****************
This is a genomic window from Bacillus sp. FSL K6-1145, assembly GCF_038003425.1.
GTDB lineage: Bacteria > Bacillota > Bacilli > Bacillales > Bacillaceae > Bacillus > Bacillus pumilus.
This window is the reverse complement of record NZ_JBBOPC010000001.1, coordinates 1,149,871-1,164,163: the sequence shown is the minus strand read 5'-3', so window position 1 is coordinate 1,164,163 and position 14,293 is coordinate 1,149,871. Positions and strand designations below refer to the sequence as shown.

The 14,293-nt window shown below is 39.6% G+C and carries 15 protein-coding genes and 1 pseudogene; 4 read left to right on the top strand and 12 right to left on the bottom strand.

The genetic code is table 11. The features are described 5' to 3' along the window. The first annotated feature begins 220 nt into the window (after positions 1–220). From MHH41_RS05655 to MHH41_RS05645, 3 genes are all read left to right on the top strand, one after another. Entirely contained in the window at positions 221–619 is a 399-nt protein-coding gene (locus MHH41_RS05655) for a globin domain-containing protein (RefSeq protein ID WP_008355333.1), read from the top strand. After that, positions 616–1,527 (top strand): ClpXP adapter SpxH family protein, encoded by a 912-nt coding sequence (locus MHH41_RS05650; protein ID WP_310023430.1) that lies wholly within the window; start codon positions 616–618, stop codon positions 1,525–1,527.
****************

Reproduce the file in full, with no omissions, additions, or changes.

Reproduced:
This is a genomic window from Bacillus sp. FSL K6-1145, assembly GCF_038003425.1.
GTDB lineage: Bacteria > Bacillota > Bacilli > Bacillales > Bacillaceae > Bacillus > Bacillus pumilus.
This window is the reverse complement of record NZ_JBBOPC010000001.1, coordinates 1,149,871-1,164,163: the sequence shown is the minus strand read 5'-3', so window position 1 is coordinate 1,164,163 and position 14,293 is coordinate 1,149,871. Positions and strand designations below refer to the sequence as shown.

The 14,293-nt window shown below is 39.6% G+C and carries 15 protein-coding genes and 1 pseudogene; 4 read left to right on the top strand and 12 right to left on the bottom strand.

The genetic code is table 11. The features are described 5' to 3' along the window. The first annotated feature begins 220 nt into the window (after positions 1–220). From MHH41_RS05655 to MHH41_RS05645, 3 genes are all read left to right on the top strand, one after another. Entirely contained in the window at positions 221–619 is a 399-nt protein-coding gene (locus MHH41_RS05655) for a globin domain-containing protein (RefSeq protein ID WP_008355333.1), read from the top strand. After that, positions 616–1,527 (top strand): ClpXP adapter SpxH family protein, encoded by a 912-nt coding sequence (locus MHH41_RS05650; protein ID WP_310023430.1) that lies wholly within the window; start codon positions 616–618, stop codon positions 1,525–1,527.